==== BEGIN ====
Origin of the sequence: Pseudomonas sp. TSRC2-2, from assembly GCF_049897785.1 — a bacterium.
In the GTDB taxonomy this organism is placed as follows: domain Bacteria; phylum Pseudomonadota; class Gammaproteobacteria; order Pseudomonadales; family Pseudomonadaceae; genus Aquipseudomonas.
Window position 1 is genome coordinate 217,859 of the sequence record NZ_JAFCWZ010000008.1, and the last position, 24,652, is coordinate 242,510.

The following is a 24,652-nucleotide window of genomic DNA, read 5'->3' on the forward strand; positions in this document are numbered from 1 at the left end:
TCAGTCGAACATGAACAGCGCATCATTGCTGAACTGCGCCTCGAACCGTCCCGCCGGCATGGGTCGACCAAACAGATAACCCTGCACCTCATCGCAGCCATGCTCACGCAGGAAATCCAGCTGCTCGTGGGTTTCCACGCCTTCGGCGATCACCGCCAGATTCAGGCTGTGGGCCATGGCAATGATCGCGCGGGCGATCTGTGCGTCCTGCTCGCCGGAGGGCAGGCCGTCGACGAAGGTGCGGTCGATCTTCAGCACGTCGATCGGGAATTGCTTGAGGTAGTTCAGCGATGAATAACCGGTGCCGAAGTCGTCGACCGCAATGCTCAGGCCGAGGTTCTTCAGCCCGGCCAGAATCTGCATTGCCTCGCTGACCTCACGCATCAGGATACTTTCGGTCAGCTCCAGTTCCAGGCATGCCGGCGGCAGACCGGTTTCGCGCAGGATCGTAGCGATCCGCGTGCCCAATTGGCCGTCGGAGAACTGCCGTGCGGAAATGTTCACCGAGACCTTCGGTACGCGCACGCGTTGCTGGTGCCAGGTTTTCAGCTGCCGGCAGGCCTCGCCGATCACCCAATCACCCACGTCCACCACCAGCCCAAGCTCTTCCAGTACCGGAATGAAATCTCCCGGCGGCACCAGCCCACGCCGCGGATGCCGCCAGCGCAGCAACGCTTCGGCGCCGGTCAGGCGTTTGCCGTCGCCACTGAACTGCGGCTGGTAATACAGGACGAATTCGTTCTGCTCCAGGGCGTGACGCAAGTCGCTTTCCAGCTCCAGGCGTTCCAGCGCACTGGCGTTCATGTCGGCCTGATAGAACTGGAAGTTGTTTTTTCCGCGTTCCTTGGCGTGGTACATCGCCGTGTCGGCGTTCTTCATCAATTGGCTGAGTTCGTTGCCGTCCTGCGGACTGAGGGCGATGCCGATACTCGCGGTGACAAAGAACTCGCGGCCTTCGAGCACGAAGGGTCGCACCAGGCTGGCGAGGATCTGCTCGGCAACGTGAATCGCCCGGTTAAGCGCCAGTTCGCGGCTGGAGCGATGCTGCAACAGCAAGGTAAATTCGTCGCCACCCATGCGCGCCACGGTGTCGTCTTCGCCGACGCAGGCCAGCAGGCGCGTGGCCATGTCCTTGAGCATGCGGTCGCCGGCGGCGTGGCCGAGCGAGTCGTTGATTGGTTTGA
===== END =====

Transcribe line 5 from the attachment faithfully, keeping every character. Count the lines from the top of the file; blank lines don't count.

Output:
TCAGTCGAACATGAACAGCGCATCATTGCTGAACTGCGCCTCGAACCGTCCCGCCGGCATGGGTCGACCAAACAGATAACCCTGCACCTCATCGCAGCCATGCTCACGCAGGAAATCCAGCTGCTCGTGGGTTTCCACGCCTTCGGCGATCACCGCCAGATTCAGGCTGTGGGCCATGGCAATGATCGCGCGGGCGATCTGTGCGTCCTGCTCGCCGGAGGGCAGGCCGTCGACGAAGGTGCGGTCGATCTTCAGCACGTCGATCGGGAATTGCTTGAGGTAGTTCAGCGATGAATAACCGGTGCCGAAGTCGTCGACCGCAATGCTCAGGCCGAGGTTCTTCAGCCCGGCCAGAATCTGCATTGCCTCGCTGACCTCACGCATCAGGATACTTTCGGTCAGCTCCAGTTCCAGGCATGCCGGCGGCAGACCGGTTTCGCGCAGGATCGTAGCGATCCGCGTGCCCAATTGGCCGTCGGAGAACTGCCGTGCGGAAATGTTCACCGAGACCTTCGGTACGCGCACGCGTTGCTGGTGCCAGGTTTTCAGCTGCCGGCAGGCCTCGCCGATCACCCAATCACCCACGTCCACCACCAGCCCAAGCTCTTCCAGTACCGGAATGAAATCTCCCGGCGGCACCAGCCCACGCCGCGGATGCCGCCAGCGCAGCAACGCTTCGGCGCCGGTCAGGCGTTTGCCGTCGCCACTGAACTGCGGCTGGTAATACAGGACGAATTCGTTCTGCTCCAGGGCGTGACGCAAGTCGCTTTCCAGCTCCAGGCGTTCCAGCGCACTGGCGTTCATGTCGGCCTGATAGAACTGGAAGTTGTTTTTTCCGCGTTCCTTGGCGTGGTACATCGCCGTGTCGGCGTTCTTCATCAATTGGCTGAGTTCGTTGCCGTCCTGCGGACTGAGGGCGATGCCGATACTCGCGGTGACAAAGAACTCGCGGCCTTCGAGCACGAAGGGTCGCACCAGGCTGGCGAGGATCTGCTCGGCAACGTGAATCGCCCGGTTAAGCGCCAGTTCGCGGCTGGAGCGATGCTGCAACAGCAAGGTAAATTCGTCGCCACCCATGCGCGCCACGGTGTCGTCTTCGCCGACGCAGGCCAGCAGGCGCGTGGCCATGTCCTTGAGCATGCGGTCGCCGGCGGCGTGGCCGAGCGAGTCGTTGATTGGTTTGA